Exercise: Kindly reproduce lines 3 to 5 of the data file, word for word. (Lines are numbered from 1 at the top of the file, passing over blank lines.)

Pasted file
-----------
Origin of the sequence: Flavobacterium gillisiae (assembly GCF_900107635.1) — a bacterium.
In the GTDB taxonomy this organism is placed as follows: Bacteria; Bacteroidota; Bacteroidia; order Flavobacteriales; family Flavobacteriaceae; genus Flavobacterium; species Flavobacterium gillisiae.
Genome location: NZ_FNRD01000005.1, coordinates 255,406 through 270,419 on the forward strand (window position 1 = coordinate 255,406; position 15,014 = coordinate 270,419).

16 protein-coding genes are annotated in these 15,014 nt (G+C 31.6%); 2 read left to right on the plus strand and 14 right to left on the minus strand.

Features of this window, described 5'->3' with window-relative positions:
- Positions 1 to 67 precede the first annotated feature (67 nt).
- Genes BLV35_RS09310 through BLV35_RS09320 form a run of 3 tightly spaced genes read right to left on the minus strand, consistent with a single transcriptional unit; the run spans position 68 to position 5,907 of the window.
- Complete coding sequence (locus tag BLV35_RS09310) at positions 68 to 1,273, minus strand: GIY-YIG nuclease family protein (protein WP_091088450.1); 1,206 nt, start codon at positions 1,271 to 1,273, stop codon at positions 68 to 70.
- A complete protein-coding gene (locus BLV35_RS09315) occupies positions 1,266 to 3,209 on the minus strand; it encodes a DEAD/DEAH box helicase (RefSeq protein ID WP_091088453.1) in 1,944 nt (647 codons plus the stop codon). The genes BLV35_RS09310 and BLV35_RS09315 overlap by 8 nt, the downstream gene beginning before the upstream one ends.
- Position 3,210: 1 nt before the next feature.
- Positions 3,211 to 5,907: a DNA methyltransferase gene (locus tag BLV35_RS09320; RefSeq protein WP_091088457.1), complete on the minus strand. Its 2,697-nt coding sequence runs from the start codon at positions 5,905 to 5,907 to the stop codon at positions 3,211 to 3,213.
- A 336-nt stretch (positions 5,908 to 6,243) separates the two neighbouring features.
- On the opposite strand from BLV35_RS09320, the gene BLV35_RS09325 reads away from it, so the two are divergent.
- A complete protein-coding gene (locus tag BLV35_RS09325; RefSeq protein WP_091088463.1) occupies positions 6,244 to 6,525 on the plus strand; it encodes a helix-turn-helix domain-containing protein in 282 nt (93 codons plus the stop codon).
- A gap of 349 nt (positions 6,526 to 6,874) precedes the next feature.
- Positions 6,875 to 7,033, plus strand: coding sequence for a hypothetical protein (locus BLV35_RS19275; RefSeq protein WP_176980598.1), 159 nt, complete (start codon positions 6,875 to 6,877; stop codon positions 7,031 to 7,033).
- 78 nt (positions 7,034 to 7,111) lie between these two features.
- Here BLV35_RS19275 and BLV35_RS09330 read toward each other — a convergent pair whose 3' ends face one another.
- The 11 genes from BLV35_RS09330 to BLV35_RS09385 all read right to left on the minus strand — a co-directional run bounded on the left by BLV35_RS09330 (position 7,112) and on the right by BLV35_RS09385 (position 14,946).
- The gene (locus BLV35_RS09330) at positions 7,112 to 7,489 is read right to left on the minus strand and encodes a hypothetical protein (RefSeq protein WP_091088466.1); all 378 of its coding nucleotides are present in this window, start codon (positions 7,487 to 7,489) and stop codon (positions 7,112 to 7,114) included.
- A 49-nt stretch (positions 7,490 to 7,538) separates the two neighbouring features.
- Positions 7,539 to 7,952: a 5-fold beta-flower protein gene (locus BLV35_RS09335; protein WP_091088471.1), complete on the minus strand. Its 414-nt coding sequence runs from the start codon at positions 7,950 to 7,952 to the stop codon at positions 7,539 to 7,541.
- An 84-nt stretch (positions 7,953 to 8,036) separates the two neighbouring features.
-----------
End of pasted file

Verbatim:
Genome location: NZ_FNRD01000005.1, coordinates 255,406 through 270,419 on the forward strand (window position 1 = coordinate 255,406; position 15,014 = coordinate 270,419).

16 protein-coding genes are annotated in these 15,014 nt (G+C 31.6%); 2 read left to right on the plus strand and 14 right to left on the minus strand.

Features of this window, described 5'->3' with window-relative positions: